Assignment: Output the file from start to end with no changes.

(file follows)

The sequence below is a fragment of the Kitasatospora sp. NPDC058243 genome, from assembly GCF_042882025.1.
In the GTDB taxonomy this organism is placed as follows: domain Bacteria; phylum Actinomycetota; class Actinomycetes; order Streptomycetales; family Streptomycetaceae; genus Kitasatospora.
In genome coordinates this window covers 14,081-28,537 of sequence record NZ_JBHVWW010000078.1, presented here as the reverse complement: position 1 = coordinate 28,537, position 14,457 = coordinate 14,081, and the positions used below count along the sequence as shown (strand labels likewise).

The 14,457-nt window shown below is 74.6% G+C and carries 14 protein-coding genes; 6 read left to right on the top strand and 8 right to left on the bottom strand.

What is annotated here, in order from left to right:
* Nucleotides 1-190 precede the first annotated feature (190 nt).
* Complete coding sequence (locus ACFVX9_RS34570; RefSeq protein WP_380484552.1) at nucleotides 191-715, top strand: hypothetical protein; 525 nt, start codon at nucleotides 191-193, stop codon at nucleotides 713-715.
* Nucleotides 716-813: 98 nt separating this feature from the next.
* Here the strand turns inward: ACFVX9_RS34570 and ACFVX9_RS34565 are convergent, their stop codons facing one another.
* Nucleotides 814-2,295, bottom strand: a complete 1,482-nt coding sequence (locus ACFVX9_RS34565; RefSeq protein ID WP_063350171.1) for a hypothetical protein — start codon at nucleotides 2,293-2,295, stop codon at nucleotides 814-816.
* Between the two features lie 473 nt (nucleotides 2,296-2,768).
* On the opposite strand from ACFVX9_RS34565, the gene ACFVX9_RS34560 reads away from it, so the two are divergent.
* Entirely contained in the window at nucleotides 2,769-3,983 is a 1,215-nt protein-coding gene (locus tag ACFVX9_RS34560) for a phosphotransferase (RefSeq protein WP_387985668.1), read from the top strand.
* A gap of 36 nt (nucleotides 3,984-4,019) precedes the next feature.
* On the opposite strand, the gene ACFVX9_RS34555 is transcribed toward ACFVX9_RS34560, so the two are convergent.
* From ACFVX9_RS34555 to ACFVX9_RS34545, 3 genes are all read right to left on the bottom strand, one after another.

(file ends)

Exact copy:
The sequence below is a fragment of the Kitasatospora sp. NPDC058243 genome, from assembly GCF_042882025.1.
In the GTDB taxonomy this organism is placed as follows: domain Bacteria; phylum Actinomycetota; class Actinomycetes; order Streptomycetales; family Streptomycetaceae; genus Kitasatospora.
In genome coordinates this window covers 14,081-28,537 of sequence record NZ_JBHVWW010000078.1, presented here as the reverse complement: position 1 = coordinate 28,537, position 14,457 = coordinate 14,081, and the positions used below count along the sequence as shown (strand labels likewise).

The 14,457-nt window shown below is 74.6% G+C and carries 14 protein-coding genes; 6 read left to right on the top strand and 8 right to left on the bottom strand.

What is annotated here, in order from left to right:
* Nucleotides 1-190 precede the first annotated feature (190 nt).
* Complete coding sequence (locus ACFVX9_RS34570; RefSeq protein WP_380484552.1) at nucleotides 191-715, top strand: hypothetical protein; 525 nt, start codon at nucleotides 191-193, stop codon at nucleotides 713-715.
* Nucleotides 716-813: 98 nt separating this feature from the next.
* Here the strand turns inward: ACFVX9_RS34570 and ACFVX9_RS34565 are convergent, their stop codons facing one another.
* Nucleotides 814-2,295, bottom strand: a complete 1,482-nt coding sequence (locus ACFVX9_RS34565; RefSeq protein ID WP_063350171.1) for a hypothetical protein — start codon at nucleotides 2,293-2,295, stop codon at nucleotides 814-816.
* Between the two features lie 473 nt (nucleotides 2,296-2,768).
* On the opposite strand from ACFVX9_RS34565, the gene ACFVX9_RS34560 reads away from it, so the two are divergent.
* Entirely contained in the window at nucleotides 2,769-3,983 is a 1,215-nt protein-coding gene (locus tag ACFVX9_RS34560) for a phosphotransferase (RefSeq protein WP_387985668.1), read from the top strand.
* A gap of 36 nt (nucleotides 3,984-4,019) precedes the next feature.
* On the opposite strand, the gene ACFVX9_RS34555 is transcribed toward ACFVX9_RS34560, so the two are convergent.
* From ACFVX9_RS34555 to ACFVX9_RS34545, 3 genes are all read right to left on the bottom strand, one after another.